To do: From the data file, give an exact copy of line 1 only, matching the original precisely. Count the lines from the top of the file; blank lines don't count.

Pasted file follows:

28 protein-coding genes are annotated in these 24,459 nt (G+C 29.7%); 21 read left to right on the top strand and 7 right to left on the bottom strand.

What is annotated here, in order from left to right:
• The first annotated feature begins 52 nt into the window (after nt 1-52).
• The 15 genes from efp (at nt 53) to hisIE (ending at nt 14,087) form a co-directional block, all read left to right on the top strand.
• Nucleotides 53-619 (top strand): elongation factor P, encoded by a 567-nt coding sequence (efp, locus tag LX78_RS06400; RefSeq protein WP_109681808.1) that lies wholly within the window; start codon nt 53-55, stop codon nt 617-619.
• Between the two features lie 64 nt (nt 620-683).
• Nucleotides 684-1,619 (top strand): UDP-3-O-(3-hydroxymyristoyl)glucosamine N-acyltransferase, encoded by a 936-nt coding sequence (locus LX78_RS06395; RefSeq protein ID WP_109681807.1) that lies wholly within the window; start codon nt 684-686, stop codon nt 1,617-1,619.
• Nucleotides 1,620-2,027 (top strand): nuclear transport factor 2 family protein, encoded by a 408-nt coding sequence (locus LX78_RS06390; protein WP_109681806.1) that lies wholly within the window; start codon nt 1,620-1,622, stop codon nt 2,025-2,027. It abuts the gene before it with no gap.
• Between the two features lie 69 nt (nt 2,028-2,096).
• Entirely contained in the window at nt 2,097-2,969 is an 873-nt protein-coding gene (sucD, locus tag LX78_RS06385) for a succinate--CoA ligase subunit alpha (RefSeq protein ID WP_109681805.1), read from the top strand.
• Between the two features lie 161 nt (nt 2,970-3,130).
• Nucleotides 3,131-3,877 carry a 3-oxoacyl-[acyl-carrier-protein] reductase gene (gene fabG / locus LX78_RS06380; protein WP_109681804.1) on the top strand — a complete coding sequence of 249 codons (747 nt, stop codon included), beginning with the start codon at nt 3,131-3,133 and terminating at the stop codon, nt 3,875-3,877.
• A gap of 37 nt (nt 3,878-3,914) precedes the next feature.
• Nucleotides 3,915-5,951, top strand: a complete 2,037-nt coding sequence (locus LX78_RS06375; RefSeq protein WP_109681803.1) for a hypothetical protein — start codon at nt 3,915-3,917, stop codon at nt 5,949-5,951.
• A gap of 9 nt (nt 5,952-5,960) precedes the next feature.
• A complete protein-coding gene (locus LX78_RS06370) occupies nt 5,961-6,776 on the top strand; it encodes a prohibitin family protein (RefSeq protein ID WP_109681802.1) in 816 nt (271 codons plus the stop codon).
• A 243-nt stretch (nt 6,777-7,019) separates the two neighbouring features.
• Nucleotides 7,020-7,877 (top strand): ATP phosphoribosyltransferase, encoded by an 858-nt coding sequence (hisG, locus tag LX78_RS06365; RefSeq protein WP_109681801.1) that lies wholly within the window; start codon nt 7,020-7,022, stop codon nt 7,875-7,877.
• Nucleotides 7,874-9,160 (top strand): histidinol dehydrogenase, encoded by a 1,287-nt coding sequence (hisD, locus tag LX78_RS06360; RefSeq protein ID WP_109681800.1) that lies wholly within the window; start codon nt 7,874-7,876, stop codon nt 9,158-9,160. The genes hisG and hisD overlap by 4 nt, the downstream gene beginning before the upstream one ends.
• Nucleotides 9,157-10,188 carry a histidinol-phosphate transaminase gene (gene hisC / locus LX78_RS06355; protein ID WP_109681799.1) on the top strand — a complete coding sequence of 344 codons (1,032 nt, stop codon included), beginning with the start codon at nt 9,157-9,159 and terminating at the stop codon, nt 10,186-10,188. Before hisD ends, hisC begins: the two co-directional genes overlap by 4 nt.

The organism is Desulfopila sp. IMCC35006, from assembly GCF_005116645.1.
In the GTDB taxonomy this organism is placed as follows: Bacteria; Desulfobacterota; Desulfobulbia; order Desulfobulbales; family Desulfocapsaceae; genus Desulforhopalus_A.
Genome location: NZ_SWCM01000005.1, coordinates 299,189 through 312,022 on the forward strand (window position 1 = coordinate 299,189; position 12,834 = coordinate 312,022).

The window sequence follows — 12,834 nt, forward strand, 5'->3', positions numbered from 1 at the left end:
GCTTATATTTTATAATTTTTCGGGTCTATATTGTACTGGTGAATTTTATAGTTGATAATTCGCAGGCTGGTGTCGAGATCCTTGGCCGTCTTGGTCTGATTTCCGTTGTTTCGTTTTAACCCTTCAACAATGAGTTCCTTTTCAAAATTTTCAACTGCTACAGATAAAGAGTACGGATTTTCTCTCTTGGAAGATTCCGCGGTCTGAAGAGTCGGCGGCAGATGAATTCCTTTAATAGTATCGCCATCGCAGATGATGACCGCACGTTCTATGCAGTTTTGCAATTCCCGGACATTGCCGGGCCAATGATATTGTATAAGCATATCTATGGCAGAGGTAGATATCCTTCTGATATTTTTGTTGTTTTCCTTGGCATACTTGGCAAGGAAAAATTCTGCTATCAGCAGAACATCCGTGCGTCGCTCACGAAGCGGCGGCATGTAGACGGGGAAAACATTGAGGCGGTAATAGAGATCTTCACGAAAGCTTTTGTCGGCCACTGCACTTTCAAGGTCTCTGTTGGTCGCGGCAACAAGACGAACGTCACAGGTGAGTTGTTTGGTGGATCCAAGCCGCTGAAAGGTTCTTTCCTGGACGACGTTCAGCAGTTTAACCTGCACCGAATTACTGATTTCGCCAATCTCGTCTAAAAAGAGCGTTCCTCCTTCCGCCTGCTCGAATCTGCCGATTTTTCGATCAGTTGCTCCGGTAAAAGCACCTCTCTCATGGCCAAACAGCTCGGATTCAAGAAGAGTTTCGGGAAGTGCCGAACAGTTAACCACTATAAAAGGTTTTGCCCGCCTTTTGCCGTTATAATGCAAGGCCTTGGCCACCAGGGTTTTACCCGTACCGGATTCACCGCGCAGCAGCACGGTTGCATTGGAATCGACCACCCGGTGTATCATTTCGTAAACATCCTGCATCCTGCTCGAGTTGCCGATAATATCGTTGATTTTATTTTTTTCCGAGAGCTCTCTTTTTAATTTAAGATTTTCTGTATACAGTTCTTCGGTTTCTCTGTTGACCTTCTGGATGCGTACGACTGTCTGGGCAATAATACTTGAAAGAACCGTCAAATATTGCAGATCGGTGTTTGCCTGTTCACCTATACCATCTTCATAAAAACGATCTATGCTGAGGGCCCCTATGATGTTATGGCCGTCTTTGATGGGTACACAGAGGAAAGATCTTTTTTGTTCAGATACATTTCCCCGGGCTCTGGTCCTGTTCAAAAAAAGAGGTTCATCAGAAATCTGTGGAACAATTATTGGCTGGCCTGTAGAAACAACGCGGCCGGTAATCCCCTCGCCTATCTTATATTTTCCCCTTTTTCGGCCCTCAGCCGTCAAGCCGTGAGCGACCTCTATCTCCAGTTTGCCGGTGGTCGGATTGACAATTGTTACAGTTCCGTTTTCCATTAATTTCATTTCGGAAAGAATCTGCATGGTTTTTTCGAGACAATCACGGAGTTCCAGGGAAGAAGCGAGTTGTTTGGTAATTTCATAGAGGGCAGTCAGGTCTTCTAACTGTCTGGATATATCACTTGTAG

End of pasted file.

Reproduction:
28 protein-coding genes are annotated in these 24,459 nt (G+C 29.7%); 21 read left to right on the top strand and 7 right to left on the bottom strand.